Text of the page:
American National Exhibition

The American National Exhibition (July 25 to Sept. 4, 1959) was an exhibition of American art, fashion, cars, capitalism, model homes and futuristic kitchens that attracted 3 million visitors to its Sokolniki Park, Moscow venue during its six-week run.[1][2][3] The Cold War event is historic for the Nixon-Khrushchev "kitchen debate" held first at the model kitchen table, outfitted by General Electric, and then continued in the color television studio where it was broadcast to both countries, with each leader arguing the merits of his system,[4] and a conversation that "escalated from washing machines to nuclear warfare."[5]

American National Exhibition
Richard Nixon and Nikita Khrushchev at the American National Exhibition, July 1959
DateJuly 25 to Sept. 4, 1959
DurationSix weeks
VenueSokolniki Park
LocationMoscow, Union of Soviet Socialist Republics (USSR)
Motivediplomacy, capitalism, ideology
Budget$3.6 million
ParticipantsKey figures in mid-century American art and design including artists Jack Levine, Isamu Noguchi, Hyman Bloom, Jackson Pollock, Edward Hopper and designers Charles and Ray Eames, Buckminster Fuller and Herman Miller.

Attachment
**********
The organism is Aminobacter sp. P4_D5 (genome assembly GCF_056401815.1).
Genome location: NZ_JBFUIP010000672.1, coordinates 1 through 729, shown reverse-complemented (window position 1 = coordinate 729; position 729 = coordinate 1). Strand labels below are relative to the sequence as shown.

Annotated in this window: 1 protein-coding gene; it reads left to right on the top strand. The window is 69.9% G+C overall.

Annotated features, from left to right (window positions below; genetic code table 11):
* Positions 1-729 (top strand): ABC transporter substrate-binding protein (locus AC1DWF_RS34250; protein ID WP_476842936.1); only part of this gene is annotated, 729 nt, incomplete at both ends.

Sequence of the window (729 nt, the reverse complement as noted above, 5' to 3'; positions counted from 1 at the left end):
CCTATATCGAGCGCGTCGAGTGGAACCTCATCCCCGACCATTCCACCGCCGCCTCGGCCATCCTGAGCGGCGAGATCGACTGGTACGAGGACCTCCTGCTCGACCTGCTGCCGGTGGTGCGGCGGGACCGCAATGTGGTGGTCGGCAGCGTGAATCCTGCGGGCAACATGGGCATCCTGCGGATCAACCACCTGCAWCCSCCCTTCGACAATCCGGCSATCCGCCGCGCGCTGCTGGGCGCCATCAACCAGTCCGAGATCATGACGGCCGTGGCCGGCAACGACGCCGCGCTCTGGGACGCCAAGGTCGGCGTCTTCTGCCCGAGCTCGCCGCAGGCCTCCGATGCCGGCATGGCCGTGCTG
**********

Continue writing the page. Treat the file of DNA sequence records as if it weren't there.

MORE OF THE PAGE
But the event is equally renowned for its art exhibition, which included such celebrated artists as sculptors Robert Laurent, Ibram Lassaw and Isamu Noguchi and painters Hyman Bloom, Jackson Pollock and Edward Hopper in an art show coordinated by the United States Information Agency (USIA). Prior to the exhibition, the House Un-American Activities Committee (HUAC) threatened to remove many of the artists who had been accused of links to communist activities. After President Eisenhower intervened, however, the exhibition went on as planned.[6]

Interpretations of the event are mixed. Some called the event a success because it humanized both countries, leading to better relations between them.[7] Some also note that the event resulted in "a landmark contract to mass-manufacture Pepsi in the Soviet Union," creating new business opportunity, as well as a better relationship. But others argue that "[a] year later, the Cuban missile crisis brought both sides to the brink of nuclear war, and ties didn't begin improving until the 1970s."[7] Meanwhile, liberal critics characterized the exhibition as an American Cold War "propaganda strategy."[8]


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